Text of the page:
We can understand the disappointment of the hundreds of local runners -- and the thousands from the United States and across the world -- when Boston Mayor Marty Walsh and race organizers announced last week that the 2020 Boston Marathon would be canceled due to the COVID-19 concerns.
Building the physical strength and mental will to run 26.2 miles takes months of training. Runners sacrifice sleep and socializing for miles of New England pavement. By the time they toe the line in Hopkington for the start of the race, they’ve given a significant portion of their lives to a single spring morning.
This year’s race had been postponed until September in the hopes the pandemic would have eased enough to allow 30,000 runners and roughly one million spectators to gather along the route. But it was not to be.
“It’s really saddening to have to largely call off what is one of the best weekends of the year in Boston, but with the 100,000 people dead around the country, one could not do something as irresponsible as the holding of a large event,” Tom Grilk, the chief executive of the Boston Athletic Association, said last month.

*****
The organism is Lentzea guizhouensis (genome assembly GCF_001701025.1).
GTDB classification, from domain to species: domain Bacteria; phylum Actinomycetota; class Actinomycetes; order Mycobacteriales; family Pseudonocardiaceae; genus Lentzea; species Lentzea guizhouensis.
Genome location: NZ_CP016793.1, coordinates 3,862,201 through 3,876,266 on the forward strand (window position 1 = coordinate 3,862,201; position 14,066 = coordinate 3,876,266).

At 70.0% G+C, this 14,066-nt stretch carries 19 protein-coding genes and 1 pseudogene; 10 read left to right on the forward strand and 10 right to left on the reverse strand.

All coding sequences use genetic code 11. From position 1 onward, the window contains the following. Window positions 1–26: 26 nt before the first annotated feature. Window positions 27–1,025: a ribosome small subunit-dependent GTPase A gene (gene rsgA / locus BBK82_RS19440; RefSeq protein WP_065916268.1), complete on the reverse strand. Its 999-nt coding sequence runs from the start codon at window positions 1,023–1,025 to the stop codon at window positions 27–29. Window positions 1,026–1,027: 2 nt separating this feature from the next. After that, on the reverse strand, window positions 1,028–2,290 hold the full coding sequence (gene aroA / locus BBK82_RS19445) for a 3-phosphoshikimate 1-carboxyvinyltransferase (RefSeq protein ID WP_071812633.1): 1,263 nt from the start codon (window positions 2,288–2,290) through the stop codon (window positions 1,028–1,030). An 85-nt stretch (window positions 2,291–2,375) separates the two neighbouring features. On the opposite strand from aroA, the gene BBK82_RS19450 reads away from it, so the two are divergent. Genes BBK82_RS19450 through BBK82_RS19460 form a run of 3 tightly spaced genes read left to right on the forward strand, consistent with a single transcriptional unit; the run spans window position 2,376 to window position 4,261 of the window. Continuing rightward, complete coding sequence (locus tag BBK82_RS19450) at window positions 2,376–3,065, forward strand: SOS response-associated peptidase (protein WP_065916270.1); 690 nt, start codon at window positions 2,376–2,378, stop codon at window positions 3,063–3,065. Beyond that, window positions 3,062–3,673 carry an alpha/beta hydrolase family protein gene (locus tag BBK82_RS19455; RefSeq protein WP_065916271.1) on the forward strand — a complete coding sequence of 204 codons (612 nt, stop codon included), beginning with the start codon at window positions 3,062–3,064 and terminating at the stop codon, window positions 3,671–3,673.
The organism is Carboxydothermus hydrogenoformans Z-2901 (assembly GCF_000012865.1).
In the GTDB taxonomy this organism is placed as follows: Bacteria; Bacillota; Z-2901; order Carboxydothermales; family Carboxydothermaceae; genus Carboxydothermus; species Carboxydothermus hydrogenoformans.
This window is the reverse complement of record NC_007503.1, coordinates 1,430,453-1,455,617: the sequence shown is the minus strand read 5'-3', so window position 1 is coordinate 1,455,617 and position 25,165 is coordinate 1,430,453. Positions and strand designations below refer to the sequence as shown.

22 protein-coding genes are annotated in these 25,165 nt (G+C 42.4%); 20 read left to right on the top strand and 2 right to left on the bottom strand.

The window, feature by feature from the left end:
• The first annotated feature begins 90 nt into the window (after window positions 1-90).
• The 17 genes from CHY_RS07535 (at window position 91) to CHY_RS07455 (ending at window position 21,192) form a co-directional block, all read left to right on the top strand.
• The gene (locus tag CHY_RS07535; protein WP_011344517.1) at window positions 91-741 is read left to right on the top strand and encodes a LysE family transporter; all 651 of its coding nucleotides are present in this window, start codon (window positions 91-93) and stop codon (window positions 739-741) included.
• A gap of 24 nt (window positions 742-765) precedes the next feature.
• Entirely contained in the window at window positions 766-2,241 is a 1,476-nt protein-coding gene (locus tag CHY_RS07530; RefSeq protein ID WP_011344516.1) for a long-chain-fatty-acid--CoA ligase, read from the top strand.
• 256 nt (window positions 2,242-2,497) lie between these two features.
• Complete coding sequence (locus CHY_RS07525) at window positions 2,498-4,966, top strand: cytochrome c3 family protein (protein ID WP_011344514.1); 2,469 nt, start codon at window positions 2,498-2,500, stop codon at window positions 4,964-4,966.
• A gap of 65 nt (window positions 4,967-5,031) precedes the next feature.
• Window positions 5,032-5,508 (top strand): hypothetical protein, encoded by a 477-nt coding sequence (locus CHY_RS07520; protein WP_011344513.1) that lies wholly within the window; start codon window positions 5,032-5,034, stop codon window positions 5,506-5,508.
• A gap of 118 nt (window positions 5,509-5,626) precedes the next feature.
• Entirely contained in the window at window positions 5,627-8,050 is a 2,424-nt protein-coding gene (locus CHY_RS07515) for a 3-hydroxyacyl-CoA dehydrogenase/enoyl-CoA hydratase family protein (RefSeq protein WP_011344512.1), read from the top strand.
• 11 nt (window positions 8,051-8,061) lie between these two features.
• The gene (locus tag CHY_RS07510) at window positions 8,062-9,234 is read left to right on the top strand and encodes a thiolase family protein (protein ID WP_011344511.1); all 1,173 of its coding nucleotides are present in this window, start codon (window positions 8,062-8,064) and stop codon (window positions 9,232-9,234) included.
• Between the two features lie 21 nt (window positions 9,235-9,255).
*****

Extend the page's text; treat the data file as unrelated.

He’s right. Boston is an international event, and bringing together hundreds of thousands of people from across the country and across the world would invite a resurgence of a virus that has already killed more than 370,000 people.
Large, historic races like Boston are one of the great unifying forces in the world, bringing together people of all shapes, sizes and nationalities in a common endeavor.
We saw it in Boston in 2014, the year after the terrorist bombing, when men’s champion Meb Keflezighi crossed the finish line, the names of those killed in the attack written on his race bib. And we saw it in New York in 2013, the year after Hurricane Sandy devastated coastal cities along the Atlantic coast, when the storied race marked its one millionth runner.
Des Linden, the 2018 women’s champion, said she was “sad to miss out on an opportunity to compete this year, but the Boston Marathon as an event is as resilient as its participants.” She promised to be back next year.
Like Linden, we are optimistic that Boston will return in 2021, serving once again as a symbol of unity and endurance.